Last week I finally had the chance to see a play that I’ve been anticipating from the time I first heard about it last year, Belleville (written by Amy Herzog and directed by Anne Kauffman), which also is easily the single best production I have seen all season long. The play concerns American expat couple Abby (played by Kate Arrington, who excels in the role), a yoga teacher, and Zack (Cliff Chamberlain), a physician who has moved to Paris to take a position as an AIDS researcher, who are renting a one-bedroom apartment from husband/wife landlords Alioune (Chris Boykin) and Amina (Alana Arenas) in Paris’s trendy Belleville neighborhood.
From early on, when Abby returns home from holiday shopping and finds her husband, (who has unexpectedly returned home from work early) alone in their bedroom, watching pornography, there is a palpable unease, or distance between the couple, something unspoken -- and this awkward encounter is the least of it. It doesn’t take very long for us to discover what that something is, however.
When Alioune comes up to their apartment, we begin to get a much closer look at what’s been taking place. It turns out that Zack has been keeping secrets. For starters, he is four months behind in paying rent, and they are now faced with the very real, imminent risk of eviction. As Alioune makes Zack aware, if he doesn’t receive payment by Friday of that week, they will be out on the street. (Yet another little fact that he decides to keep to himself.)
Other secrets abound as well. Whenever Zack is alone with Alioune -- usually smoking pot provided by Zack, a favorite pastime of both of theirs, and largely what keeps their “friendship” going -- he portrays himself as this poor, put-upon husband who has to deal with his hard-to-live-with wife. She, in his estimation, is unhappy all of the time and is far too attached to her father (Her calls to him, which he deems to be far too frequent, are another point of contention in their relationship.) In one conversation with Alioune, he even goes so far as to let him in on the fact that Abby had been on antidepressants for a time, and ever since she decided to go off of them, he has (disturbingly enough) fantasized about crushing and secretly putting them in her food, in order to make being with her more bearable. When they are together, however, a completely different (and completely false) Zack emerges. Playing the role of the happy husband, he never so much as hints that he is discontent in their marriage. And then suddenly, he seems nearly incapable of not regaling Alioune with his reminiscences of how he and Abby met back when they took a college course together.
But it is when they’re on their own, just Abby and Zack in their apartment, that we see the dysfunction on full display, particularly Zack’s (undeserved) contempt for Abby. In one instance, when Zack suggests to Abby that they ought to go out that evening (on a “D-A-T-E,” as he puts it), she seems to eagerly anticipate a nice evening out on the town. No sooner than she’s done getting dressed however, Zack appears compelled to "push her buttons" with no regard for her whatsoever, dredging up a past relationship that ended long ago, very nearly sabotaging the nice evening they planned together -- which, it may be argued, may have been his plan all along, especially given his real feelings about her.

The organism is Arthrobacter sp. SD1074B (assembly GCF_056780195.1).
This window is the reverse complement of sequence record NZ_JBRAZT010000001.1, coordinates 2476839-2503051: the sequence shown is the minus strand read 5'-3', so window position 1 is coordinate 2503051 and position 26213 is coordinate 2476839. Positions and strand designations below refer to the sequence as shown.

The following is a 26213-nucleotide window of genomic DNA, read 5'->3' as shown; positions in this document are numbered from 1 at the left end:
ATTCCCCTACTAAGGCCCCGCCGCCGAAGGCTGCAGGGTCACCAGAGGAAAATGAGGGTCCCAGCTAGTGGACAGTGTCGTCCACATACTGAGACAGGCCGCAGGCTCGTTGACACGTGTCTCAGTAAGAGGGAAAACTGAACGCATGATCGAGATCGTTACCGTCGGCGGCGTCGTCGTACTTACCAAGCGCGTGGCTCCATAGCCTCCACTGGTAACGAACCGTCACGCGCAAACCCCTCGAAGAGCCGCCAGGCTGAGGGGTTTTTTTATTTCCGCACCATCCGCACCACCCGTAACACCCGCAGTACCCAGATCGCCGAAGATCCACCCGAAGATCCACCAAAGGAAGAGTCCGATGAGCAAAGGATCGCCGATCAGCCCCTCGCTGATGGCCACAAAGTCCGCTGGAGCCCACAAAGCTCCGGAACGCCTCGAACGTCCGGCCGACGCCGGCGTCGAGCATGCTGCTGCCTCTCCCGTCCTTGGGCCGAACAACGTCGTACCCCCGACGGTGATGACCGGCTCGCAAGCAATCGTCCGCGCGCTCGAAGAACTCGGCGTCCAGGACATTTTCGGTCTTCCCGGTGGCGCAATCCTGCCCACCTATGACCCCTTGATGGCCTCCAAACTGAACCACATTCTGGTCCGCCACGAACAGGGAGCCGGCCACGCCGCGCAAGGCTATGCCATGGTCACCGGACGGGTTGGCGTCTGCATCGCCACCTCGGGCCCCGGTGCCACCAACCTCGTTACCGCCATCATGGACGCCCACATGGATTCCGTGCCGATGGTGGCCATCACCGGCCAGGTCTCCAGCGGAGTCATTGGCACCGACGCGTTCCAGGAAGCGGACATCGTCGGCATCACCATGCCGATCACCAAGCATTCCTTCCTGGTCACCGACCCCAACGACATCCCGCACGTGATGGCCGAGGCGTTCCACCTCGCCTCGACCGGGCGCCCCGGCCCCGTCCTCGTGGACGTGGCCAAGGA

Though having an argument from time to time is far from abnormal -- you can’t expect to agree on everything all of the time, right? -- Zack and Abby’s relationship seems to perpetually swing wildly between full-blown arguments to making up and back again in no time flat throughout -- perhaps a symptom of the resentment that exists, to a certain extent, on both sides -- and a desire (mainly Abby’s desire) to make their marriage work.
What really stood out to me in this play, however, are two things. The first is Zack’s complete lack of self-awareness. While he is most certainly ready, willing and able to put his finger on others’ faults (namely his wife’s), he seems completely blind to his own. He is, in fact, not -- as we learn during the course of the play -- at all who he represents himself to be, and more to the point, he is verbally and emotionally abusive towards Abby throughout the play. He even goes so far as to attempt to isolate and control her by taking her cell phone from her in order to prevent her from speaking with her father or, for that matter, with her sister back in the U.S., due to give birth to her first child at any moment. The other is the importance of being open and honest in relationships, be it with family members, with friends or one's significant other -- which is something that was stressed to me from early on, and is something that I personally have always believed in -- both about who you are and how you feel. Honesty, in other words, is not just the best policy, honesty should be the only policy. Unfortunately, that’s something that certainly didn’t happen with Zack and Abby, whose relationship (and marriage) was based on a lie and, you get the feeling, was a bit rushed overall. If you’re looking for an extraordinarily well-written, well-acted, edge-of-your-seat thriller that keeps you guessing until the very end, look no further.
Belleville runs through August 25, 2013 at Steppenwolf Theatre Company (1650 N. Halsted St. in Chicago). A post-show discussion follows every performance. To purchase tickets log onto www.steppenwolf.org or call Audience Services at 312-335-1650. For more information regarding Belleville, Steppenwolf Theatre Company, the current season, upcoming 2013/14 season and much more, log onto www.steppenwolf.org.
Photos: Michael Brosilow